by Horace Hayman Wilson | 1840 | 287,946 words | ISBN-10: 8171102127
The English translation of the Vishnu Purana. This is a primary sacred text of the Vaishnava branch of Hinduism. It is one of the eighteen greater Puranas, a branch of sacred Vedic literature which was first committed to writing during the first millennium of the common era. Like most of the other Puranas, this is a complete narrative from the cr...
Kṛṣṇa restores her earrings to Aditī, and is praised by her: he visits the gardens of Indra, and at the desire of Satyabhāmā carries off the Pārijāta tree. Śacī excites Indra to its rescue. Conflict between the gods and Kṛṣṇa, who defeats them. Satyabhāmā derides them. They praise Kṛṣṇa.
GARUḌA, laden with the umbrella of Varuṇa and the jewel mountain, and bearing Hṛṣikeśa on his back to the court of Indra, went lightly, as if in sport, along. When they arrived at the portals of Svarga, Hari blew his shell; on which the gods advanced to meet him, bearing respectful offerings. Having received the homage of the divinities, Kṛṣṇa went to the palace of the mother of the gods, whose turrets resembled white clouds; and on beholding Aditī, paid his respects to her, along with Śakra; and, presenting to her her own earrings, informed her of the destruction of the demon Naraka. The mother of the world, well pleased, then fixed her whole thoughts upon Hari, the creator, and thus pronounced his praise: “Glory to thee, O god with the lotus eyes, who removest all fear from those that worship thee. Thou art the eternal, universal, and living soul; the origin of all beings; the instigator of the mental faculty, and faculties of sense; one with the three qualities; beyond the three qualities; exempt from contraries; pure; existing in the hearts of all; void of colour, extension, and every transient modification; unaffected by the vicissitudes of birth or death, sleep or waking. Thou art evening, night, and day; earth, sky, air, water, and fire; mind, intellect, and individuality. Thou art the agent of creation, duration, and dissolution; the master over the agent; in thy forms which are called Brahmā, Viṣṇu, and Śiva. Thou art gods, Yakṣas, Daityas, Rākṣasas, Siddhas, Punnagas, Kūṣmāṇḍas, Piśācas, Gandharvas, men, animals, deer, elephants, reptiles, trees, shrubs, creepers, climbers, and grasses; all things, large, middling, small, immense, or minute: thou art all bodies whatsoever, composed of aggregated atoms. This thy illusion beguiles all who are ignorant of thy true nature, the fools who imagine soul to be in that which is not spirit. The notions that ”I am—this is mine," which influence mankind, are but the delusions of the mother of the world, originating in thy active agency. Those men who, attentive to their duties, diligently worship thee, traverse all this illusion, and obtain spiritual freedom. Brahmā and all the gods, men and animals, are alike invested by the thick darkness of fascination, in the gulf of the illusions of Viṣṇu. That men, who having worshipped thee, should seek the gratification of their desires, and their own preservation, this, O lord, is also thy delusion. It is the sport of thy fascinations that induces men to glorify thee, to obtain thereby the continuance of their race, or the annihilation of their enemies, instead of eternal liberation. It is the fault of the impure acts of the unrighteous (to proffer such idle requests to one able to confer such more important benefits), like asking for a rag to cover one's nakedness from the tree that bestows whatever is solicited. Be propitious then, imperishable author of all the error that deceives the world; and dispel, O lord of all creatures, the conceit of knowledge, which proceeds from ignorance. Glory to thee, grasper of the discus, wielder of the bow, brandisher of the mace, holder of the shell; for such do I behold thee in thy perceptible form: nor do I know that form of thine, which is beyond perception! Have compassion on me, supreme god."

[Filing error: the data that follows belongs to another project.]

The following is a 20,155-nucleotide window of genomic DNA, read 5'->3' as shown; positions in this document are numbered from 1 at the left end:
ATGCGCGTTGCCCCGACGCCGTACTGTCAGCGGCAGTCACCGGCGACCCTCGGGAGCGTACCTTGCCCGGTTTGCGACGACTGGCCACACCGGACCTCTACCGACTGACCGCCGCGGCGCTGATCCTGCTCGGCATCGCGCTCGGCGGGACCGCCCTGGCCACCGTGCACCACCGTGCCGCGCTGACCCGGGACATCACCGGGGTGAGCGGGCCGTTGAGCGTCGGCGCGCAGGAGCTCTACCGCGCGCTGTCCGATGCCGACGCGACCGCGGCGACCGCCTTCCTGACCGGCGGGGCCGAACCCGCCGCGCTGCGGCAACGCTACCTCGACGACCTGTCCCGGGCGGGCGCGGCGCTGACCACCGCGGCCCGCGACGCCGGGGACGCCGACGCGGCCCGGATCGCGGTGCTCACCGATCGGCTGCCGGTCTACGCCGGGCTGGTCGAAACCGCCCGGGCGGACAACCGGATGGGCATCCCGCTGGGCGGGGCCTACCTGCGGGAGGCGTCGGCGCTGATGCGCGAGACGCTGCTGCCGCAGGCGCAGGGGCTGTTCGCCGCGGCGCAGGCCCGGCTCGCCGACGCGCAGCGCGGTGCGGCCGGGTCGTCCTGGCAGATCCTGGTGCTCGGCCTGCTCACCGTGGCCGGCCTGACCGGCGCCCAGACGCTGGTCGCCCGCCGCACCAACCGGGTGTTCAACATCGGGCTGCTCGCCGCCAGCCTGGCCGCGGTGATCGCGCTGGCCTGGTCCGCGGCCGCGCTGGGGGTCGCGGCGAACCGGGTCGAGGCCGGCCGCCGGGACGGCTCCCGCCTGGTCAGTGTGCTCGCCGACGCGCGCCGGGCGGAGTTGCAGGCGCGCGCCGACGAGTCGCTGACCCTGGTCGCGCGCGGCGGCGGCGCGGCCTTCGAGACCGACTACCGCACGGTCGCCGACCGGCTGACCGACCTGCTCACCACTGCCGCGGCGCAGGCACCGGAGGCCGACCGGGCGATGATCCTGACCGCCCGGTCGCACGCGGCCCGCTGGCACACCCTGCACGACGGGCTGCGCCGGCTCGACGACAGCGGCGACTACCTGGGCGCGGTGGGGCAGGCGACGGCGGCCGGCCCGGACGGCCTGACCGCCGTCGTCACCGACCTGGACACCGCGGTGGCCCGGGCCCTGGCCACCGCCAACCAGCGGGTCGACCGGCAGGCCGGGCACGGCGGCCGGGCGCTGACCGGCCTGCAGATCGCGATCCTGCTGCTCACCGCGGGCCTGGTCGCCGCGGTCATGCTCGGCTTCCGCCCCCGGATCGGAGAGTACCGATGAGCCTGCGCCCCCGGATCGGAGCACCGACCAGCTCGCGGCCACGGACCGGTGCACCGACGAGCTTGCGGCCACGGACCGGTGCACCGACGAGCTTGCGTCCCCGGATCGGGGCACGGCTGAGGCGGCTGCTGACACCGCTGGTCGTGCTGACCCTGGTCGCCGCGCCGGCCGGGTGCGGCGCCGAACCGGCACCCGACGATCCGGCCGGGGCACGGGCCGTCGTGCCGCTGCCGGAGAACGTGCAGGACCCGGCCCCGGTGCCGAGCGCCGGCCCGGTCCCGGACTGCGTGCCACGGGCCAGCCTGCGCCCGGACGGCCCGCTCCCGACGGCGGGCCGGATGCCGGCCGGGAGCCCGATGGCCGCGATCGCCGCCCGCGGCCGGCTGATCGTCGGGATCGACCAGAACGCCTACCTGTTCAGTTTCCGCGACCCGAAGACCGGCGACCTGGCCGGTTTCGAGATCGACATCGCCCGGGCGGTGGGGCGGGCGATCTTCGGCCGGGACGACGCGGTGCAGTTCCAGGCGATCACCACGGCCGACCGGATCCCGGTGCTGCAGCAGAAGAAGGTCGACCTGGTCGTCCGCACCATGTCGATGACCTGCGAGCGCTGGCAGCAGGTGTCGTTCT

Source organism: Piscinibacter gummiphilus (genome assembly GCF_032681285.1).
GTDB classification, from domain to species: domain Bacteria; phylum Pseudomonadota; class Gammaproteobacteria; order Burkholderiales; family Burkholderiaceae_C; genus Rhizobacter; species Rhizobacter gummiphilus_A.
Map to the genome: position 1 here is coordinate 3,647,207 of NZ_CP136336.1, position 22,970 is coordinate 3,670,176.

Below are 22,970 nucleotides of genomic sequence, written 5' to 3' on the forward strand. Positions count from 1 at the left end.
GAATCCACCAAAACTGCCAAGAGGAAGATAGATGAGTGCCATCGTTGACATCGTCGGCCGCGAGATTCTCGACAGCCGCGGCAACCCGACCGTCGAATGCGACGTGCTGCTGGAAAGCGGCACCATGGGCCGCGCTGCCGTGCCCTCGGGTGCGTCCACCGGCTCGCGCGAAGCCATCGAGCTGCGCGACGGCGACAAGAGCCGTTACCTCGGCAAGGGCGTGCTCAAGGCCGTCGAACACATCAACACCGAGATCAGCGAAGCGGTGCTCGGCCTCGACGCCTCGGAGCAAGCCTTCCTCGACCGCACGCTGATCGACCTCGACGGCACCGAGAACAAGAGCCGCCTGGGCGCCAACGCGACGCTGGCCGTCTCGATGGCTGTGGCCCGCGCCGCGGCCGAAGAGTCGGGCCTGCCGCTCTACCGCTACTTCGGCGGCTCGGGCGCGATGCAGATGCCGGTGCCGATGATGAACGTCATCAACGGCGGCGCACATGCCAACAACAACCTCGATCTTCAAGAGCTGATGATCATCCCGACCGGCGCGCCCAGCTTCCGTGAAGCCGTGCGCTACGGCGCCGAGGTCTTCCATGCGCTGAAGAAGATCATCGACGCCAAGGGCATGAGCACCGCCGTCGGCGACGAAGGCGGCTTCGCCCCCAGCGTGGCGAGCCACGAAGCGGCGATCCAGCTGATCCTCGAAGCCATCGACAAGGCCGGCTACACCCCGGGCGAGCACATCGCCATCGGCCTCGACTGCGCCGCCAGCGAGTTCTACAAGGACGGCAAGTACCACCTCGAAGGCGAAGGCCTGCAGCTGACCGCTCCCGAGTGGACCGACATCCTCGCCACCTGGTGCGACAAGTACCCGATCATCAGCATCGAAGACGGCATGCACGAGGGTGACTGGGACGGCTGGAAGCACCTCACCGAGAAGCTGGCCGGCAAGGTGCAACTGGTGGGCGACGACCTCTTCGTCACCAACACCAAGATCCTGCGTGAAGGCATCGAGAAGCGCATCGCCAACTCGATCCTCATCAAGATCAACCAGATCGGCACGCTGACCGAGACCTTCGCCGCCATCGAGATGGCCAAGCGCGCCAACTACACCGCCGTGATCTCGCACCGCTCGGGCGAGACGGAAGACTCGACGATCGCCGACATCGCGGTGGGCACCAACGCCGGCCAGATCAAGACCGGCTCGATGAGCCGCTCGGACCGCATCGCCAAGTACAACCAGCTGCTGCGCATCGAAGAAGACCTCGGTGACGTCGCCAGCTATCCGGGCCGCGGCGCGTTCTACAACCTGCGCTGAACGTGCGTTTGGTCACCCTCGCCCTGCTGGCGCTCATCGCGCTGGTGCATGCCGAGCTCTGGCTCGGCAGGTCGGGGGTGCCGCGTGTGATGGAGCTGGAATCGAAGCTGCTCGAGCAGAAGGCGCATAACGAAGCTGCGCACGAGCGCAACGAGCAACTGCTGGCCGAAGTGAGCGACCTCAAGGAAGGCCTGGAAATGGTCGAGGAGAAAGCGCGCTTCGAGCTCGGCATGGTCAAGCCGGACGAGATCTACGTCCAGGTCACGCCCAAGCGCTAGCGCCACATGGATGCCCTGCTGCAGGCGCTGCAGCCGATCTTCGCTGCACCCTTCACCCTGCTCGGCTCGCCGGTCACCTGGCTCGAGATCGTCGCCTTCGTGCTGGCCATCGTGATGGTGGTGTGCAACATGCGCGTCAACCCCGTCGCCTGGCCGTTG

Viṣṇu, thus hymned by Aditī, smiled, and said to the mother of the gods, “Mother goddess, do thou shew favour unto me, and grant me thy blessing.” “So be it,” replied Aditī, “ever as thou wilt; and whilst thou dwellest amongst mortals, the first of men, thou shalt be invincible by gods or demons.” Then Satyabhāmā, accompanied by the queen of Indra, addressed Aditī respectfully, and solicited her benedictions: and Aditī in reply said to her, “Fair-browed dame, thou shalt never suffer decay, nor loss of beauty: thou shalt be the asylum of all loveliness, dame of faultless shape.” With the assent of Aditī, Indra then respectfully saluted Janārddana in all due form, and conducted him and Satyabhāmā through Nandana and other pleasant gardens of the gods; where Keśava, the destroyer of Keśi, saw the Pārijāta tree, the favourite of Śacī, which was produced when the ocean was churned for ambrosia: the bark was of gold, and it was embellished with young sprouting leaves of a copper colour, and fruit-stalks bearing numerous clusters of fragrant fruit.
When Satyabhāmā noticed this tree, she said to her beloved lord, Govinda, “Why should not this divine tree be transported to Dvāraka? If what you say is true, and I am really dear to you, then let this tree be taken away from hence, and planted in the gardens of my dwelling. You have often said to me, ‘Neither Jāmbavatī nor Rukminī is so dear to me, Satyā, as you are.’ If you have spoken the truth, and not mere flattery, then let this Pārijāta tree be the ornament of my mansion. I long to shine amidst my fellow queens, wearing the flowers of this tree in the braids of my hair.”